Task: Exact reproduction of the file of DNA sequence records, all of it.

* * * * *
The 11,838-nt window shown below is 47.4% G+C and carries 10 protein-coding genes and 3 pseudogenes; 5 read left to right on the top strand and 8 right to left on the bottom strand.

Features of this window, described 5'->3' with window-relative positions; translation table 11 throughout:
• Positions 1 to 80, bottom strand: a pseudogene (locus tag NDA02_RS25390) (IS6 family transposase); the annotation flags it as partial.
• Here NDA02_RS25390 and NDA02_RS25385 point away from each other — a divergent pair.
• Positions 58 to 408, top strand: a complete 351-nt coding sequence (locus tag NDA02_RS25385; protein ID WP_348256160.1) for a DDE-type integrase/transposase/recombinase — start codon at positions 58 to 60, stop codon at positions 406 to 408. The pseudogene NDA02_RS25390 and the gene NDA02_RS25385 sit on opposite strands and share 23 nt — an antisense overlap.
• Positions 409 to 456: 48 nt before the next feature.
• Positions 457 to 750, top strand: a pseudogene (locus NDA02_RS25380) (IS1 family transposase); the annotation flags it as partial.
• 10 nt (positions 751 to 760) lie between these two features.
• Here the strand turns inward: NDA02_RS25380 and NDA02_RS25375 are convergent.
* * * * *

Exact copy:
The 11,838-nt window shown below is 47.4% G+C and carries 10 protein-coding genes and 3 pseudogenes; 5 read left to right on the top strand and 8 right to left on the bottom strand.

Features of this window, described 5'->3' with window-relative positions; translation table 11 throughout:
• Positions 1 to 80, bottom strand: a pseudogene (locus tag NDA02_RS25390) (IS6 family transposase); the annotation flags it as partial.
• Here NDA02_RS25390 and NDA02_RS25385 point away from each other — a divergent pair.
• Positions 58 to 408, top strand: a complete 351-nt coding sequence (locus tag NDA02_RS25385; protein ID WP_348256160.1) for a DDE-type integrase/transposase/recombinase — start codon at positions 58 to 60, stop codon at positions 406 to 408. The pseudogene NDA02_RS25390 and the gene NDA02_RS25385 sit on opposite strands and share 23 nt — an antisense overlap.
• Positions 409 to 456: 48 nt before the next feature.
• Positions 457 to 750, top strand: a pseudogene (locus NDA02_RS25380) (IS1 family transposase); the annotation flags it as partial.
• 10 nt (positions 751 to 760) lie between these two features.
• Here the strand turns inward: NDA02_RS25380 and NDA02_RS25375 are convergent.